The White Working Class Vote

With all the talk of Obama’s alleged problems with the white working voters this year, John Harwood does an excellent job of placing this issue in perspective by quoting Ruy Teixeira, author of America’s Forgotten Majority: Why the White Working Class Still Matters.

Mr. Obama, who leads the delegate count, “is clocking in where he needs to be” with white, working-class voters to win the White House in November, Mr. Teixeira said.

Through most of the primaries, the constituencies supporting either Mrs. Clinton or Mr. Obama have remained remarkably stable. While Mr. Obama, of Illinois, has energized young, African-American and affluent voters, his rival from New York has dominated among women, Hispanics, blue-collar whites and older voters.

Among white, working-class voters — most commonly identified as those without a college degree — Mrs. Clinton has won by 2 to 1 or better in states like Indiana, Kentucky, Ohio and Pennsylvania. Mr. Obama has fared better among less culturally conservative working-class whites in states like Oregon, where the environment is a central issue for voters.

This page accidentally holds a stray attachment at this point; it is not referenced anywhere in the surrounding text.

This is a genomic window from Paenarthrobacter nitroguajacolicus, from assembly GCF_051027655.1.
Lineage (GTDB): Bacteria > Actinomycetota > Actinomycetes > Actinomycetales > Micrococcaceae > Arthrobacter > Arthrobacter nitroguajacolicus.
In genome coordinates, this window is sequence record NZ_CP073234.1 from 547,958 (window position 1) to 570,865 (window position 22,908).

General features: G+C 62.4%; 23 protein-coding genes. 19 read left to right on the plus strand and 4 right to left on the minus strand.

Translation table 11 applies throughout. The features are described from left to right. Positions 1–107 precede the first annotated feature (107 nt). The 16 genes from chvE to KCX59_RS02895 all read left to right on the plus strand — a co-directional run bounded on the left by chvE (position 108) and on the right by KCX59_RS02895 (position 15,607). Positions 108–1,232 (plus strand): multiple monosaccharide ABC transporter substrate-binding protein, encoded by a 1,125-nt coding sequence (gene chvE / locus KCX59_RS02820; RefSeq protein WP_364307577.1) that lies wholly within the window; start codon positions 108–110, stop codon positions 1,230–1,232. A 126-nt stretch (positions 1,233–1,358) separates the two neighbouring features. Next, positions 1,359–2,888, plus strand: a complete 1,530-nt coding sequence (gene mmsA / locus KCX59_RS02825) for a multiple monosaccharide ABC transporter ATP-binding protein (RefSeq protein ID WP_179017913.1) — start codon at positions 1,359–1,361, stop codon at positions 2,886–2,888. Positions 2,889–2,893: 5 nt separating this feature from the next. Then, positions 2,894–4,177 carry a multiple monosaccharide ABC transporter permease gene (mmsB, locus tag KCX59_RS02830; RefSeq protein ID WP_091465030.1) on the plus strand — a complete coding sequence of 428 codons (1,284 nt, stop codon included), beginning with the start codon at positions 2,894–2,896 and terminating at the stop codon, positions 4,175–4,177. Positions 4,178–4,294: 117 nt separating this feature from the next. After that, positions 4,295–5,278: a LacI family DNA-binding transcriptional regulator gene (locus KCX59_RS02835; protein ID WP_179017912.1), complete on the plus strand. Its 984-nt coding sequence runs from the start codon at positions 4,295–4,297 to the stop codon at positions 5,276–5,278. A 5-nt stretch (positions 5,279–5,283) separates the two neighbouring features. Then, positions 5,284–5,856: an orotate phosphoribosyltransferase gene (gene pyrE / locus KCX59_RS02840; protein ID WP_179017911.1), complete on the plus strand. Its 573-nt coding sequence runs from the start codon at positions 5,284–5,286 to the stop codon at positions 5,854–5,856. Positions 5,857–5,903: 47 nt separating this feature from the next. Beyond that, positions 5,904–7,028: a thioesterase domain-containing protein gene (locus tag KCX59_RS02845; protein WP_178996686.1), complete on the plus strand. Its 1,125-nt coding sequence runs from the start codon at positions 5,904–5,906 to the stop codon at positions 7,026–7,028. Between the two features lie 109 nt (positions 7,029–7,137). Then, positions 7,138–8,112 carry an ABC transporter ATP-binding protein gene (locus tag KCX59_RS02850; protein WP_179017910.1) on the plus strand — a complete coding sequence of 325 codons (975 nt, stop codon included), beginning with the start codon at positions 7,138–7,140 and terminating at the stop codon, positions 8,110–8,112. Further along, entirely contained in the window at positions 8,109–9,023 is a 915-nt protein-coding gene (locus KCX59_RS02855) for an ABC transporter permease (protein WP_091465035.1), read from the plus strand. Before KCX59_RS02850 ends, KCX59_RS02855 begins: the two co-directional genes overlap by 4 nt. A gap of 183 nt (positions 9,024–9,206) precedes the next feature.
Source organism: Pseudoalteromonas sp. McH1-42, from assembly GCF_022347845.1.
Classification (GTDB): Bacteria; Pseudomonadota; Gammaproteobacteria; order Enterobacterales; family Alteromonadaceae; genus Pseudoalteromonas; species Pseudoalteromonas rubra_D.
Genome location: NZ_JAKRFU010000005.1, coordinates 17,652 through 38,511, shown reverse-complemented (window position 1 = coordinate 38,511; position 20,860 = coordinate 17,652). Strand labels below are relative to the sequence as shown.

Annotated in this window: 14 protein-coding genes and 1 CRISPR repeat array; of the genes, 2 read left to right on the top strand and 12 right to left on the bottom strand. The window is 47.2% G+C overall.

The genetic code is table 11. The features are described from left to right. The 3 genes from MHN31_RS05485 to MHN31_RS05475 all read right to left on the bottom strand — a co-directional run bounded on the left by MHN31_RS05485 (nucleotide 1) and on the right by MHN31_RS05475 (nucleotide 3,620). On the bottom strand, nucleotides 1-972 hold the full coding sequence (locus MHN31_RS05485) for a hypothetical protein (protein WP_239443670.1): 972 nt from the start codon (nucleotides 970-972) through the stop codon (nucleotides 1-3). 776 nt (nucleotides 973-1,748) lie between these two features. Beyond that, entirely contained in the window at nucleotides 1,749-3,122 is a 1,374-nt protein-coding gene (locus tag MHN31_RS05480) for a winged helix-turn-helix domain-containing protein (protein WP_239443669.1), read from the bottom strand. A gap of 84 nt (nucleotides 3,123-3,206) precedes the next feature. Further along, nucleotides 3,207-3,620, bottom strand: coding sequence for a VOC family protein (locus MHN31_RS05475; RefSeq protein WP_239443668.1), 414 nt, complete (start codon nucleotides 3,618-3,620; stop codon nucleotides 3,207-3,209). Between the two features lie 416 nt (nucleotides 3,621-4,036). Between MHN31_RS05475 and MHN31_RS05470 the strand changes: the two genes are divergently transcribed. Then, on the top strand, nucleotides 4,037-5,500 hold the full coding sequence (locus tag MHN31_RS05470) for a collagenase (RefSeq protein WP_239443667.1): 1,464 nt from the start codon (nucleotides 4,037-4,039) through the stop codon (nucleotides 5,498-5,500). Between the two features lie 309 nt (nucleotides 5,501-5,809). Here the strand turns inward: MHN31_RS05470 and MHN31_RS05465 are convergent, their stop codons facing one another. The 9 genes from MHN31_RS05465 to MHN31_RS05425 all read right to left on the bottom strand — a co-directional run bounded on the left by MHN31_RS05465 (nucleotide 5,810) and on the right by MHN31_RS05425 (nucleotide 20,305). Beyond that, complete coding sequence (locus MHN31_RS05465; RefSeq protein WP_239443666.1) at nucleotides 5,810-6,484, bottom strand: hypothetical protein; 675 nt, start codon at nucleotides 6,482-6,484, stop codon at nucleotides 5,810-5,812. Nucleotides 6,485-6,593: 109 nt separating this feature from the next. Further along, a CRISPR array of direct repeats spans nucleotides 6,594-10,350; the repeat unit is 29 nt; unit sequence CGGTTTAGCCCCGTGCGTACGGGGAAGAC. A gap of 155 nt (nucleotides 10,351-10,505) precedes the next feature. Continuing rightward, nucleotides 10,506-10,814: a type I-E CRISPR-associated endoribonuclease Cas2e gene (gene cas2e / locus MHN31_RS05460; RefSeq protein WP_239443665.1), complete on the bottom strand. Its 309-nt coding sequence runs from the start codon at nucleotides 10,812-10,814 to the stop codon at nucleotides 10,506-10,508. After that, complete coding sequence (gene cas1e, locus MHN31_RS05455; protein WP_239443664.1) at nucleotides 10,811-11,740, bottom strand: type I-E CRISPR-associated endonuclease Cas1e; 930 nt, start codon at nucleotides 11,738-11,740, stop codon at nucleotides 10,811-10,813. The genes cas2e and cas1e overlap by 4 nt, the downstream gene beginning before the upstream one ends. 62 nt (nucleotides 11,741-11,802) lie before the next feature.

While Teizeira and this article are primarily concerned with voting trends, ideology is also important here. Yes, Hillary Clinton does do better among the culturally conservative working-class voters than her more liberal opponent, but this comes as a cost. I see no benefit in backing a Democratic candidate who is even more conservative than the presumptive Republican candidate on some issues.

Clinton has increasingly adopted both the views and tactics of her new friends in the vast right wing conspiracy. Clinton backed the Iraq war, despite her attempts to hide this fact. She also differs significantly from Obama on the drug war, including on sentencing reform and needle-exchange programs. Clinton has stronger ties to the religious right and those who deny separation of church and state than the presumptive Republican candidate. Her conservative ties have influenced her support for legislation to ban flag burning and support censorship of video games. Clinton also opposed the banning of cluster bombs. She backs the same types of abuses of executive power practiced by George Bush while I suspect that even John McCain would do a better job of respecting the role of Congress.